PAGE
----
Mucheru seeks stiffer penalties for telecoms over ‘quality’

May 10, 2016
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Mucheru laments that despite the current fines subjected to the telecom companies when they fail to meet the required threshold, there is still less or zero improvement in quality of service/FILE
Mucheru laments that despite the current fines subjected to the telecom companies when they fail to meet the required threshold, there is still less or zero improvement in quality of service/FILE

, NAIROBI, Kenya, May 10- Information Communications and Technology (ICT) Cabinet Secretary Joseph Mucheru has challenged the Communications Authority of Kenya (CA) to come up new strategies that will push mobile service providers to ensure Quality of Service (QoS).

Mucheru laments that despite the current fines subjected to the telecom companies when they fail to meet the required threshold, there is still less or zero improvement in quality of service.

He says the authority should come up with perhaps more tougher penalties under the law that will see telecom companies avoid issues like call drops or occasional poor network.

“The operators have to give quality of service. It is in the license and that is what they are required to do. At the moment it seems easier for the operator to pay a fine than fix the problem. And that is why I was suggesting that they can even say all calls that are dropped be free,” Mucheru said as he addressed the new board during its inauguration on Tuesday.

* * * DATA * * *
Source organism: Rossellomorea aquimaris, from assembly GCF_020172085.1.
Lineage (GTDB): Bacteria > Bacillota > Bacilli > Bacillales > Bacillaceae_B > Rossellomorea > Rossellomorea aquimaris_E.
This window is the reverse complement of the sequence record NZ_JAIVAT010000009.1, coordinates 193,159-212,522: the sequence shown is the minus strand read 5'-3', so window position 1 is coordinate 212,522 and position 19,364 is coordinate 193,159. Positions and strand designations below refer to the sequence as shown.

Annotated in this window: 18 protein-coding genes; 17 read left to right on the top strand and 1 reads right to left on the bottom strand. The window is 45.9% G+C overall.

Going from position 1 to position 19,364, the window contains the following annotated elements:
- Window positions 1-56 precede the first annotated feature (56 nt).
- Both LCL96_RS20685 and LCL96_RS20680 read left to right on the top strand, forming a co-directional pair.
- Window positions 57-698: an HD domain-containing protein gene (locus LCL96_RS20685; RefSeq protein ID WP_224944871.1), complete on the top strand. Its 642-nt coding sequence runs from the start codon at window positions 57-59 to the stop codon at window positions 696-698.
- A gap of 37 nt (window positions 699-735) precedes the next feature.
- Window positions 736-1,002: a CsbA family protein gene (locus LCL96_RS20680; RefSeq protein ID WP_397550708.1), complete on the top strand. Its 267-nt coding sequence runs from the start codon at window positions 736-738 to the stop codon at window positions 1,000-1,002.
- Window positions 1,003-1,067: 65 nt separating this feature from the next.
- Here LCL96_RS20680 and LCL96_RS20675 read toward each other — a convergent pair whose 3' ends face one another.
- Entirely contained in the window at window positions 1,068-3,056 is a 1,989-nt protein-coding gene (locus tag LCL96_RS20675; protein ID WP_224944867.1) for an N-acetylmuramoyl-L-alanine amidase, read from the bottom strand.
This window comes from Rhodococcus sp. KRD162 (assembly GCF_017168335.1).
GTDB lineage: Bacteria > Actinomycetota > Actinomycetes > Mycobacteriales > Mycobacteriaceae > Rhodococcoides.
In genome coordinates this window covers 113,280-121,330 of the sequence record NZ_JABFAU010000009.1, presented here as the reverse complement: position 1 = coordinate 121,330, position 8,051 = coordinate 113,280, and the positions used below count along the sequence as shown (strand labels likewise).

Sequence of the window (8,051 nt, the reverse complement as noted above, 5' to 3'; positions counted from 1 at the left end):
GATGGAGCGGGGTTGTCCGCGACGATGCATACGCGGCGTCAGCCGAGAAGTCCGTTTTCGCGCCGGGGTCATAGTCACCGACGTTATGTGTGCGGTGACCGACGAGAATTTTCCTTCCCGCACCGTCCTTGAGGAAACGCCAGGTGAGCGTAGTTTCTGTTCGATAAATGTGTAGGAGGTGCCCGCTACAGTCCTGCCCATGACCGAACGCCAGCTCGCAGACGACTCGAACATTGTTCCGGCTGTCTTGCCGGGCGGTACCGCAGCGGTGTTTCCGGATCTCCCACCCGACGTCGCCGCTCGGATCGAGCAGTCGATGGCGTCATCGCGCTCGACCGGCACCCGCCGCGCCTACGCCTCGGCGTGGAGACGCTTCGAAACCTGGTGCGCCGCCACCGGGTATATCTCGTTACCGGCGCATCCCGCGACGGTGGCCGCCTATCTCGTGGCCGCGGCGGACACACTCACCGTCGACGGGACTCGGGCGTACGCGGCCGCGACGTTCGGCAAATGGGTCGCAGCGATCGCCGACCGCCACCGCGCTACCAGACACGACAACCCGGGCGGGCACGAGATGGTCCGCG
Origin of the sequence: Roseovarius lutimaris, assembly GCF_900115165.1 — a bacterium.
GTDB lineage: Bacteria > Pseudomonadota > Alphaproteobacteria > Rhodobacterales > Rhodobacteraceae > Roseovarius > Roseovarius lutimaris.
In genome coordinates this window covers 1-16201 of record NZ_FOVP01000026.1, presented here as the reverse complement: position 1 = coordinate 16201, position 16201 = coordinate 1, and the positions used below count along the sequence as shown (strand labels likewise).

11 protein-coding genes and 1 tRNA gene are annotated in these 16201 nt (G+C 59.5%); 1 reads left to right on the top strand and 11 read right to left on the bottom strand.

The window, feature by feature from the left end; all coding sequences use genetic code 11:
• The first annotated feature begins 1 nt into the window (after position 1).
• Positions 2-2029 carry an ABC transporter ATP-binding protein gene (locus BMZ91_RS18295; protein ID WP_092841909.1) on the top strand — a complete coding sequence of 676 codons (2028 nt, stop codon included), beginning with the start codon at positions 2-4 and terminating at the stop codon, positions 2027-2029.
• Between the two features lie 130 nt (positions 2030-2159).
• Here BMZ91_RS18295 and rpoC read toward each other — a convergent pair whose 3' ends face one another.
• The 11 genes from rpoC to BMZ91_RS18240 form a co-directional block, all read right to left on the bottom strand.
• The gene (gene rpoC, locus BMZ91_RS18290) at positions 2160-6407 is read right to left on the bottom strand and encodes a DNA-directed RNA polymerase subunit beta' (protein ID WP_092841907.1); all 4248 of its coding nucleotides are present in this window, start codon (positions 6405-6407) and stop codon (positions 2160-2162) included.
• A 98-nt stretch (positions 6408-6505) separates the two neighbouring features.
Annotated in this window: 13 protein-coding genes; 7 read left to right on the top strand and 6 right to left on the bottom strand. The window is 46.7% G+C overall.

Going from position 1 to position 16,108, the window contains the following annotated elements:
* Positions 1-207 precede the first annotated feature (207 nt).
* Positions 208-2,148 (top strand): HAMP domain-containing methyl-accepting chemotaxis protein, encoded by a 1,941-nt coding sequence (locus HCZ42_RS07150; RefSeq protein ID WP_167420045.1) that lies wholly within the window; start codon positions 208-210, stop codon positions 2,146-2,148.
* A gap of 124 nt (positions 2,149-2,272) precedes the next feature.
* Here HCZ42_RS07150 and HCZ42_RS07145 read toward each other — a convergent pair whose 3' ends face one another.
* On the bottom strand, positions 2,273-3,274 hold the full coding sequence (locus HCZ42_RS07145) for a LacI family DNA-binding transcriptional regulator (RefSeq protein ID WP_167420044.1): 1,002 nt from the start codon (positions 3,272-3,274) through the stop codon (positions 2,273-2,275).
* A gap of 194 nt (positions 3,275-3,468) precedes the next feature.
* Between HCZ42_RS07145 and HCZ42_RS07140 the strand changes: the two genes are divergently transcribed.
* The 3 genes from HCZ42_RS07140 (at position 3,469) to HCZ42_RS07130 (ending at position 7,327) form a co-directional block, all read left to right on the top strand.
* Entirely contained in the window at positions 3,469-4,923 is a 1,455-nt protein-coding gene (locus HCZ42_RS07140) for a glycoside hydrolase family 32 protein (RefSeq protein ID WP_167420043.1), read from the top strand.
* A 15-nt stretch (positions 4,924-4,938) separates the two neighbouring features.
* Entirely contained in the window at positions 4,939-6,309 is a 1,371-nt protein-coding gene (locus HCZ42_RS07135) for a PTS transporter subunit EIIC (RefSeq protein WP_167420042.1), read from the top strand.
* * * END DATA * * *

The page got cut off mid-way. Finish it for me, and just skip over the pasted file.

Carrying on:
In the financial year 2014/2015, none of the three mobile network operators met the set minimum Quality of Service threshold of 80percent.

Safaricom, Airtel and Telkom Orange did not register any significant improvement in their overall performance, all having managed 62.5 per cent, the same score they had the previous financial year.

The eight parameter used to measure QoS include Call Completion Rate, Call Drop Rate, Call Block Rate, Speech Quality, Call Set Up Time, Handover Success Rate, Call Set Up Success Rate and signal strength of the operators from Base Transmission Station (mobile tower).

He called on the new board to give priority to this issues as developing in much new mobile products will be a challenge if the operators have not been able to meet the basic requirements.

The CS took time to also urge the mobile operators to agree on how to implement the mobile money interoperability whereby customers can be able to send and receive money across networks and the e-money goes directly to the respective subscriber’s e-wallet account.

“They have to agree on what are going to be the tariffs amongst themselves and if they don’t the regulator may have to set in. But at this stage it’s something we feel they can do as a market,”

In Kenya you will find people using specific networks for mobile money and another network for voice calls as well as Short Message Services.

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